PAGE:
He has been extremely unpleasant in recent interviews. I get it. It’s a hard job and you’re under constant scrutiny. You get attacked from all sides. But surely a man like Flynn is aware of that when he accepts the job. He did a big WUWM interview the other day and he sounds so petty and whiny. He’s defensive, he lashes out at everyone, and his tone is abrasive. He is playing the besieged victim all over town lately. It’s a bad way to leave the job and it makes him look thin-skinned and only concerned about all of the ways he’s been wronged. He should never be forgiven for how he slandered Dontre Hamilton after that shooting. It was atrocious and disgusting and reprehensible and as far as I know he’s never apologized for making those false statements about Dontre. So long Ed.

  3. Matt says:

    If anyone had ever actually read the leaked report from the Justice Department they would be struck by the description of the Fire and Police Commission and how it differs from what we imagine. Its a council of nitwits with a disturbing amount of power.

  4. Thank Bruce for opening a new window into who was out of line.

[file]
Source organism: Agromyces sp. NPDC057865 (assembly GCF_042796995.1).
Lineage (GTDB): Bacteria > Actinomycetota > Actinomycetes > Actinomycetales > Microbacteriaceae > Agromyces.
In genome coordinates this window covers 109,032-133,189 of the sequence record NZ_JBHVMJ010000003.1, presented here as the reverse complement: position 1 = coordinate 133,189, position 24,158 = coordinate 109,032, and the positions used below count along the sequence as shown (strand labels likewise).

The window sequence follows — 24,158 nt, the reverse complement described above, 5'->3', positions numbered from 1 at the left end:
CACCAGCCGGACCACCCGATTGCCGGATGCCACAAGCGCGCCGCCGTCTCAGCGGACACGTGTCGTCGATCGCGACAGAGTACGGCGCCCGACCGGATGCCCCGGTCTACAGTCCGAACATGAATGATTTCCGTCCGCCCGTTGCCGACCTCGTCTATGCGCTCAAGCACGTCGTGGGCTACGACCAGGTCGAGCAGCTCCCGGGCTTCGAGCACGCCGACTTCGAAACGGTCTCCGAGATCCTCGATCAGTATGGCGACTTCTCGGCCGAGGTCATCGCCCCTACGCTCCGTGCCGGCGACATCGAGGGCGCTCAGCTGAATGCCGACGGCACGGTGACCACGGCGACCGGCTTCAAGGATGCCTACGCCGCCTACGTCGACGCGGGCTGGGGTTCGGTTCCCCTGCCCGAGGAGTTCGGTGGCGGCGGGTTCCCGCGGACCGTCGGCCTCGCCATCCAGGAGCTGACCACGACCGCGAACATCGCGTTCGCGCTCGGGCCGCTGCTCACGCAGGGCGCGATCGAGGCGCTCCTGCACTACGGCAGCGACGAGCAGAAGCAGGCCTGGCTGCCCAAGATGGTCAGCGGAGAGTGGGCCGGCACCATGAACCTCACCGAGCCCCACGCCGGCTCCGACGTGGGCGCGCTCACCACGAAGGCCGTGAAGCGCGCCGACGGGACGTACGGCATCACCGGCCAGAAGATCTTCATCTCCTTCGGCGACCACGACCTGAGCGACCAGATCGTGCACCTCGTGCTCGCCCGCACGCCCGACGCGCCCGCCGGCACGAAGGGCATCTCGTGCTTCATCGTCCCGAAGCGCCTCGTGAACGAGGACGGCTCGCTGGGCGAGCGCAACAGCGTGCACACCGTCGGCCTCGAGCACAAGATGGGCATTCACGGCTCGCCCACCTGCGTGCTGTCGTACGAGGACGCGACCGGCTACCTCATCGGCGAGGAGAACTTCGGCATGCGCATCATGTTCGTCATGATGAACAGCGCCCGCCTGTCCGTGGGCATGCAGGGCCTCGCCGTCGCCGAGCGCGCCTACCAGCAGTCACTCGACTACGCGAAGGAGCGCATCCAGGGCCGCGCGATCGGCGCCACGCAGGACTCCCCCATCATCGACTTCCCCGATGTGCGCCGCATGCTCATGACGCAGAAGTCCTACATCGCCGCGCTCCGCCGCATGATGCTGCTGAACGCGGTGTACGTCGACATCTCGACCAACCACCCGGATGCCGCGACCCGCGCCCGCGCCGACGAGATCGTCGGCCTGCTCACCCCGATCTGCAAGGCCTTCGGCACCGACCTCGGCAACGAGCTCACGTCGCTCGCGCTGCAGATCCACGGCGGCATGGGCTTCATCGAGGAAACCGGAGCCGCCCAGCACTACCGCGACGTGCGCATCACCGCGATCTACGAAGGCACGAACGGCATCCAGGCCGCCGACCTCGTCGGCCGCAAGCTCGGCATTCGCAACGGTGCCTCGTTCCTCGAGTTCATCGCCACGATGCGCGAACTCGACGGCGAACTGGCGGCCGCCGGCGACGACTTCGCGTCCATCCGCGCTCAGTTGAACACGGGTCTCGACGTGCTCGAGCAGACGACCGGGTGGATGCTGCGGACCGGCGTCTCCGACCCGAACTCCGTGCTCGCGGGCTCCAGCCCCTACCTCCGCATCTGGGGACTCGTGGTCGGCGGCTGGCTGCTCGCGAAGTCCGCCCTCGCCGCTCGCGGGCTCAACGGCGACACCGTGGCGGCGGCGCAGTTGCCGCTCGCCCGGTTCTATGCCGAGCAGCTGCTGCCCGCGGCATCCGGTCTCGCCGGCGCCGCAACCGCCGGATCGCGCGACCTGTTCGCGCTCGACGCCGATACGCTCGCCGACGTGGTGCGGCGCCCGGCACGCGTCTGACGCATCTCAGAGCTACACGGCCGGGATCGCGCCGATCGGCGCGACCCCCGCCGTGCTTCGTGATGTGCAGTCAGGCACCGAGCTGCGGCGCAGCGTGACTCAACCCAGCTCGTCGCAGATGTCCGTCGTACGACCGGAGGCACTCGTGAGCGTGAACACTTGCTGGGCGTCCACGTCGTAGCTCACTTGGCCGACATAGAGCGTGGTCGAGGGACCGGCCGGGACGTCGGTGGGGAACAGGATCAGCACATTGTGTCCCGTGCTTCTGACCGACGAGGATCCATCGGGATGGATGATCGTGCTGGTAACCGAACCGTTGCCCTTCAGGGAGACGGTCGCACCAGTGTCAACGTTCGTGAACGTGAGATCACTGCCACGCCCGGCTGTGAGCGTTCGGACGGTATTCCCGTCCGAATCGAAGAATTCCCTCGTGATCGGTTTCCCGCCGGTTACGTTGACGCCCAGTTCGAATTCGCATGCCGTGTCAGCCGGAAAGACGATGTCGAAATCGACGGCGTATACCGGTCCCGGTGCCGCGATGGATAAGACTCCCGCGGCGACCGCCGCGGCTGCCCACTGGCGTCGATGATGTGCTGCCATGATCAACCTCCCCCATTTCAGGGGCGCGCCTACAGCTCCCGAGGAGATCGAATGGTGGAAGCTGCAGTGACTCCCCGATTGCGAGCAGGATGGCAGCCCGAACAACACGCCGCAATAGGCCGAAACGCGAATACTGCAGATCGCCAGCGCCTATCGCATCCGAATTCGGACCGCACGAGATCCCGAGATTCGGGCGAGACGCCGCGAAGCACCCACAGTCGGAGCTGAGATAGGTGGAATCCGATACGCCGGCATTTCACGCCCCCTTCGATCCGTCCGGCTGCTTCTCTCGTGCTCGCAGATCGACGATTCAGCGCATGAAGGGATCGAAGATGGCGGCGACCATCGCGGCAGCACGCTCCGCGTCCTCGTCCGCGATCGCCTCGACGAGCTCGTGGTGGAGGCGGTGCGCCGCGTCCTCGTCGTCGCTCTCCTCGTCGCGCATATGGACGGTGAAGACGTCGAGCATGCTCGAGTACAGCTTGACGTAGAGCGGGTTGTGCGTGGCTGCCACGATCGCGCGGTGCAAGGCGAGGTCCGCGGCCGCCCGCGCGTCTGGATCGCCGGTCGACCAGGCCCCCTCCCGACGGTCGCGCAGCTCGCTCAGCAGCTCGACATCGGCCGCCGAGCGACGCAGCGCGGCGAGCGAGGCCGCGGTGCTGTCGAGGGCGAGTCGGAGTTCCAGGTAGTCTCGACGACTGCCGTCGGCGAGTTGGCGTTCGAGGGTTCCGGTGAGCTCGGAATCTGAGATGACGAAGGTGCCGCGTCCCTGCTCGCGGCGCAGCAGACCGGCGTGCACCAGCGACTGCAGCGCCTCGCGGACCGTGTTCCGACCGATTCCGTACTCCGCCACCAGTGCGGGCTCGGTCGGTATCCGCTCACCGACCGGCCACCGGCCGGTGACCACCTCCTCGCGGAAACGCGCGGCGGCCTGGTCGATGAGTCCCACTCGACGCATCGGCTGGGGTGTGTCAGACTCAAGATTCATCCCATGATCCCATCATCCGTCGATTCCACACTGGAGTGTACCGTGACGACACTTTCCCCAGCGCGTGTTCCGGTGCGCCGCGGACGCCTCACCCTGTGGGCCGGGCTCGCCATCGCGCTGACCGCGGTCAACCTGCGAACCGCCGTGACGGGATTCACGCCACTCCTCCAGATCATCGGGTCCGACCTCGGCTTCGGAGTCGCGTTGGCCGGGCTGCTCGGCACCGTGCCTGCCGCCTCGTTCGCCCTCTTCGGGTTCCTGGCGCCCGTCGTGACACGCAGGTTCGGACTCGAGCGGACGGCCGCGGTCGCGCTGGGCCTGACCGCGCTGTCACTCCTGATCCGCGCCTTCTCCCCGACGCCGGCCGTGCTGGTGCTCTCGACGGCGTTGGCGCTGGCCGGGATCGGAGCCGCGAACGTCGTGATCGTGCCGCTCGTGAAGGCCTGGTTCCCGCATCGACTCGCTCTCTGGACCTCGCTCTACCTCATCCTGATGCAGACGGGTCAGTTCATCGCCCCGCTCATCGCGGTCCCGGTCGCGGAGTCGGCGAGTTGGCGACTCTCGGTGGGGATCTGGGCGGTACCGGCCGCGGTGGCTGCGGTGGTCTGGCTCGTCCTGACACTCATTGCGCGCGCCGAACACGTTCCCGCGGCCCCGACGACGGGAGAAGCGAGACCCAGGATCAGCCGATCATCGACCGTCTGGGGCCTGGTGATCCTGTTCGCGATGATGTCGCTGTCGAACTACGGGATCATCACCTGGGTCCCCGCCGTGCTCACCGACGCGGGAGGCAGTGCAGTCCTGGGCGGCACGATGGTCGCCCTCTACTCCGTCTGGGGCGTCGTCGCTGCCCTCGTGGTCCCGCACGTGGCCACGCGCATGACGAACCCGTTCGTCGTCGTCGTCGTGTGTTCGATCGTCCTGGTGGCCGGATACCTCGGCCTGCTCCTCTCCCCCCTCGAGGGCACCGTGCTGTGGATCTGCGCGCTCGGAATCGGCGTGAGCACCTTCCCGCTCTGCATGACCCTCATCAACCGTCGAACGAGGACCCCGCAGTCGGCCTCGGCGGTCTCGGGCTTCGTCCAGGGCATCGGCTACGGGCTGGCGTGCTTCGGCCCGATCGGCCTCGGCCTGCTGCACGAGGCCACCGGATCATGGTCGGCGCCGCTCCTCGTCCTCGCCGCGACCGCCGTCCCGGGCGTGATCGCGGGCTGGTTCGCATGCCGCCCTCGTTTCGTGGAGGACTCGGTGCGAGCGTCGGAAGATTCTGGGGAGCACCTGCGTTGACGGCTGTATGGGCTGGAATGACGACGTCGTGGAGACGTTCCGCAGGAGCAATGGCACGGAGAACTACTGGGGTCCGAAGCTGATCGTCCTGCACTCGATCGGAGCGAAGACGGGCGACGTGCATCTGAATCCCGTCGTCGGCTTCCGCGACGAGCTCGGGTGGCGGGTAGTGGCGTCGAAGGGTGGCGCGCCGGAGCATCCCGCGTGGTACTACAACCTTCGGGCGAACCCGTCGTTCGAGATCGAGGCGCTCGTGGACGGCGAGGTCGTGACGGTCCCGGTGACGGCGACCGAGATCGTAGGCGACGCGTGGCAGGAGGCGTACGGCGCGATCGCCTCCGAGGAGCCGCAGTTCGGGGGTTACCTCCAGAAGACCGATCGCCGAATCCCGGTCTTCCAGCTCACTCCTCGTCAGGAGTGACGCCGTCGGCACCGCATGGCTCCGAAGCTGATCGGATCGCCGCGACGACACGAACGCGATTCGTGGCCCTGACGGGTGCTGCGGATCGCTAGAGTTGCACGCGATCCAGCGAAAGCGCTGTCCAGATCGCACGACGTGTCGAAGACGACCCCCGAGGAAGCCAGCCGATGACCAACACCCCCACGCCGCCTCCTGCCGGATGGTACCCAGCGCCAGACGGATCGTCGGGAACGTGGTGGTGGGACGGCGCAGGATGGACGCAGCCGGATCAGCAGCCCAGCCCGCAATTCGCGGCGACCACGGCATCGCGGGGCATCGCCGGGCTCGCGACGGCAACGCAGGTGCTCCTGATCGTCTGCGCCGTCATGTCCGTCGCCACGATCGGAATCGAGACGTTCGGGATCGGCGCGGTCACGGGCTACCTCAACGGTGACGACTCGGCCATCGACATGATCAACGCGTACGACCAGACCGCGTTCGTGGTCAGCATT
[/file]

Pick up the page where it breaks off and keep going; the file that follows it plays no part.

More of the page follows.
5. Barrett Sux says:

    Time to clean house…get rid of MaryNell Regan, start a recall of idiot Barrett, and the failure Flynn has already moved on. Sounds like a nightmare of childish activity or a love triangle. The city deserves better than this garbage.

  6. DairyStateMom says:

    Wow, did PMD and I hear the same interview? Yeah, I thought Flynn maybe was on the grumpy side, but “whiny”? “Defensive”? “Abrasive”? This isn’t to suggest that I’ve always agreed with him — I haven’t — but I think he’s pretty smart and he’s better at nuance than most cops are (ok, that probably sets the bar pretty low). In any case, It’s been quite a ride with him, and the story with Regan will probably turn out to be more of the same.

  7. PMD says:

    It doesn’t sound like you listened to it since you actually say nothing about the interview itself. Rather, you make general comments about Flynn himself. There’s a big difference. I think he’s a smart man and I don’t think he was a bad chief, but in his farewell tour he has absolutely come across as incredibly defensive and abrasive. Not just in that interview, but others as well.

  8. Tom bamberger says:

    Sometimes someone who is a little “abrasive” is really smart, knows their stuff, and does a really good job.

    But not in Milwaukee, apparently.

    Think we could make more of effort to separate “personality” from results and accomplishments?

  9. PMD says:

    I never said Flynn isn’t smart or didn’t achieve anything noteworthy. This story is about a feud he had on his way out, and I observed that as of late, right before retirement, he came across in certain ways. That is relevant to this particular story. His 10-year record is another story.